America should Legalize Drugs
R1: Definitions and Acceptance
R2: Primary Arguments
R3: Arguments and Rebuttals
R4: Rebuttals and Closing Statements
Drug: A chemical substance which, when introduced to the body, produces a degree of physiological effects.
Legalize: To make something permissible by law, without punishment.
Tax: A compulsory contribution to state revenues.
Addiction: Compulsive drug craving and use.
*No arguments in the final round
Resolution: The United States of America should legalize all drugs for all free adults over the age of 18. By legalizing these substances, the state could tax and regulate their usage. Furthermore, individuals (over the age of 18) who produce, distribute, or consume drugs shall not be punished for any of aforementioned acts.
And with this, I await a worthy adversary!
Right now, drug dealers and drug cartels are reaping the benefits of those who buy drugs. Should drugs become legalized, the governments will take over the pricing and, of course, the taxing on them. Neither option is a favorable one. As things stand right now, with laws in place, there are those who are turned away from drugs simply because they are illegal. Legalizing drugs would expand an already overgrown drug problem across the world, and basically, people would have no reason not to try and use them.
Marijuana used to be called a gateway to stronger drugs. Now, the government is thinking of legalizing it. Does it then mean they would legalize the stronger drugs as the demand grew? Again, the government would be pricing and taxing the drugs which means more people will destroy their lives trying to get the money to afford their own drugs. In effect, the government will be able to sell an individual some drugs, jail them for using those drugs and for instance, DWUI charges.
* Legalizing drugs will make them so much more accessible to children.
Children as young as 12 years old already are admitting in surveys that they have tried drugs. If drugs are legalized and more adults have the drugs, then more children will have access to them. The reason some drugs became illegal is because there used to be a time when a very few drugs were authorized. It leads to deaths, legal altercations, domestic abuse and all kinds of unfavorable circumstances. This is why they became illegal to begin with. The facts are not going to change, except for worsen if drugs become legal and more people will have ready access, including children. More people will become abusers or addicted when rehab centers are already full on a nearly constant basis. It seems odd that the government would spend years telling people that drugs kill and then turn around and want to become the world"s biggest drug dealer. - http://www.addictionblog.net...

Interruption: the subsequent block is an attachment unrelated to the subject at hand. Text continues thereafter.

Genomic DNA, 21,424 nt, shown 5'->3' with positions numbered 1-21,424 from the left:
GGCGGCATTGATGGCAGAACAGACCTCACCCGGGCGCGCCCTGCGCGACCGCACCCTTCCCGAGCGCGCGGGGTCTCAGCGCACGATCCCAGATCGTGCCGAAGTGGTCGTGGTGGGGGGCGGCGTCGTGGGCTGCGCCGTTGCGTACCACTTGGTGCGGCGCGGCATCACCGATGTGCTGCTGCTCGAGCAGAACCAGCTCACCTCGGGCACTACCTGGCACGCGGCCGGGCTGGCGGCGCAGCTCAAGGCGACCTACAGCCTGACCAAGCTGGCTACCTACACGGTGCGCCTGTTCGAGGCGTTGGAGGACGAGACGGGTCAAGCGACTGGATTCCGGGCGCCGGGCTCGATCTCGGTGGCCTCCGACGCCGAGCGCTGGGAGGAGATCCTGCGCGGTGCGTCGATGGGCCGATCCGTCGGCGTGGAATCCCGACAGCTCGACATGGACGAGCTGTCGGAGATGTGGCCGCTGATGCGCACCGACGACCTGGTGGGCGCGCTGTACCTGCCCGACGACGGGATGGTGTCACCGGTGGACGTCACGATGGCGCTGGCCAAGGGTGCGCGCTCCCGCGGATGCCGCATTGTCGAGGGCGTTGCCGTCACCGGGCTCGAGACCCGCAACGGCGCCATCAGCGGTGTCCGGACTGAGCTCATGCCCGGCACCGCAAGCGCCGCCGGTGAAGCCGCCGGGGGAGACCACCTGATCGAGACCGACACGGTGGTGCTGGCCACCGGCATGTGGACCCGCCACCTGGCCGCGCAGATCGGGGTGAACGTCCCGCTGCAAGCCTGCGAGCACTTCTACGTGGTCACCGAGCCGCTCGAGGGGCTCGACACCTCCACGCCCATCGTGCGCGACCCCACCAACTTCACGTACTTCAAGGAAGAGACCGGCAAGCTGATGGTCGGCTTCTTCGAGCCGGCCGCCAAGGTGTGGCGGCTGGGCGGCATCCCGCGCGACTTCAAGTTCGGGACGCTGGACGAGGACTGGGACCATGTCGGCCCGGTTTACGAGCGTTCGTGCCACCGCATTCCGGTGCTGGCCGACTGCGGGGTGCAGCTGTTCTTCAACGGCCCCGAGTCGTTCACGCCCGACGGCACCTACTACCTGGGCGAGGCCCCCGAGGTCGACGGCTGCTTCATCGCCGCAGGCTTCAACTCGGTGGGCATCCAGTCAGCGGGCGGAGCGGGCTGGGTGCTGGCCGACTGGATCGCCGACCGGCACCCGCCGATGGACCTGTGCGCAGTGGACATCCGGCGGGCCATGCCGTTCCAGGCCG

Everyone agrees that something must be done about the tremendous physical
and emotional health problems that drug abuse causes. Concern about the abuse
of drugs is so widespread that recent polls indicate it to be one of the most
serious problems in today's world, threatening the security and freedom of whole
nations. Politicians, health experts and much of the general public feel that no
issue is more important than drug abuse. America's other pressing social
problems- disease, poverty, child abuse and neglect, and corruption- often have
a common element; that is drug abuse. The use of illegal drugs such as cocaine,
crack, heroin and marijuana cause extensive harm to the body and brain. Yet,
even after knowing this many people want illegal drugs to be legalized in every
aspect. The last thing we need is a policy that makes widely available
substances that impair memory, concentration and attention span; why in God's
name foster the uses of drugs that make you stupid? The campaign for drug
legalization is morally disgusting.The number of people who are addicted to
illegal drugs or are users of these drugs is quite shocking. Drug abuse is
clearly an injurious and sometimes fatal problem. The leaders of the
international economic summit in Paris in July 1989 concluded that the
devastating proportions of the drug problem calls for decisive action. On
September 5, 1989, President Bush called upon the United States to join in an
all-out fight against drugs. The United States Congress reports an estimated 25
to 30 million addicts of illegal drugs worldwide. Not all users are addicts, but
some of the 26 million regular users of illegal drugs in the United States are
addicted. Reports of child abuse to New York social services tripled between
1986 and 1988 and most of the cases involved drug abuse. Approximately 35
percent of the inmates of state prison were under the influence of illegal drugs
at the time they committed the crimes for which they are incarcerated. In some
parts of the country, that percentage is as high as 75 to 80! Another fact that
hits people hard is that out-right deaths from illegal drugs have quadrupled in
the last ten years! The proportion of 19 to 22 year olds who were at risk from
using illegal drugs rose from 44 percent in 1980 to 69 percent in 1987. Among
17-18 year olds the shift over the same interval was from 50 percent to 74